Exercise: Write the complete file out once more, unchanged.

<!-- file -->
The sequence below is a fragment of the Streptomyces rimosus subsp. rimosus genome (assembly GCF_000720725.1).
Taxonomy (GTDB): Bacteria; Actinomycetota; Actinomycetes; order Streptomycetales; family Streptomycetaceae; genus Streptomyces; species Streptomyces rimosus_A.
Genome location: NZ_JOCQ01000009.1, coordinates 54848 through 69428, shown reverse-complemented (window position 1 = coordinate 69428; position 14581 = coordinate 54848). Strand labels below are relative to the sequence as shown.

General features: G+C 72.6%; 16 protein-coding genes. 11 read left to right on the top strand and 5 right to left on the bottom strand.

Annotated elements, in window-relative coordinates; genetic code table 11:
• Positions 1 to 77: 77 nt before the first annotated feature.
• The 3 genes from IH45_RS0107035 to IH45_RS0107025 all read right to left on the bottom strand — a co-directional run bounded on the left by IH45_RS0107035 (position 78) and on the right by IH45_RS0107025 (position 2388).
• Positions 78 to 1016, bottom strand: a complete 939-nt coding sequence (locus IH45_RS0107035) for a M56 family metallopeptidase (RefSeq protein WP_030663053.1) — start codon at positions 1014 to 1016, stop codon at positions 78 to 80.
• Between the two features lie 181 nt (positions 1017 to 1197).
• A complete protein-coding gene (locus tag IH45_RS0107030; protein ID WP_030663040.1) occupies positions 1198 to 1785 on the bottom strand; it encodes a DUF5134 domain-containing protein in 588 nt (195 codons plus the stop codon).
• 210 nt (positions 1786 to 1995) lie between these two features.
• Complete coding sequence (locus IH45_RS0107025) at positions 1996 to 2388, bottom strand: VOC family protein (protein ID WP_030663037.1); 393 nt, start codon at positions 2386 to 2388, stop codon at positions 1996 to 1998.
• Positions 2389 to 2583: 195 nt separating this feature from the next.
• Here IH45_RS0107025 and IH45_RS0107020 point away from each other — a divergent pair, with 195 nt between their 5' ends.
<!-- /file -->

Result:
The sequence below is a fragment of the Streptomyces rimosus subsp. rimosus genome (assembly GCF_000720725.1).
Taxonomy (GTDB): Bacteria; Actinomycetota; Actinomycetes; order Streptomycetales; family Streptomycetaceae; genus Streptomyces; species Streptomyces rimosus_A.
Genome location: NZ_JOCQ01000009.1, coordinates 54848 through 69428, shown reverse-complemented (window position 1 = coordinate 69428; position 14581 = coordinate 54848). Strand labels below are relative to the sequence as shown.

General features: G+C 72.6%; 16 protein-coding genes. 11 read left to right on the top strand and 5 right to left on the bottom strand.

Annotated elements, in window-relative coordinates; genetic code table 11:
• Positions 1 to 77: 77 nt before the first annotated feature.
• The 3 genes from IH45_RS0107035 to IH45_RS0107025 all read right to left on the bottom strand — a co-directional run bounded on the left by IH45_RS0107035 (position 78) and on the right by IH45_RS0107025 (position 2388).
• Positions 78 to 1016, bottom strand: a complete 939-nt coding sequence (locus IH45_RS0107035) for a M56 family metallopeptidase (RefSeq protein WP_030663053.1) — start codon at positions 1014 to 1016, stop codon at positions 78 to 80.
• Between the two features lie 181 nt (positions 1017 to 1197).
• A complete protein-coding gene (locus tag IH45_RS0107030; protein ID WP_030663040.1) occupies positions 1198 to 1785 on the bottom strand; it encodes a DUF5134 domain-containing protein in 588 nt (195 codons plus the stop codon).
• 210 nt (positions 1786 to 1995) lie between these two features.
• Complete coding sequence (locus IH45_RS0107025) at positions 1996 to 2388, bottom strand: VOC family protein (protein ID WP_030663037.1); 393 nt, start codon at positions 2386 to 2388, stop codon at positions 1996 to 1998.
• Positions 2389 to 2583: 195 nt separating this feature from the next.
• Here IH45_RS0107025 and IH45_RS0107020 point away from each other — a divergent pair, with 195 nt between their 5' ends.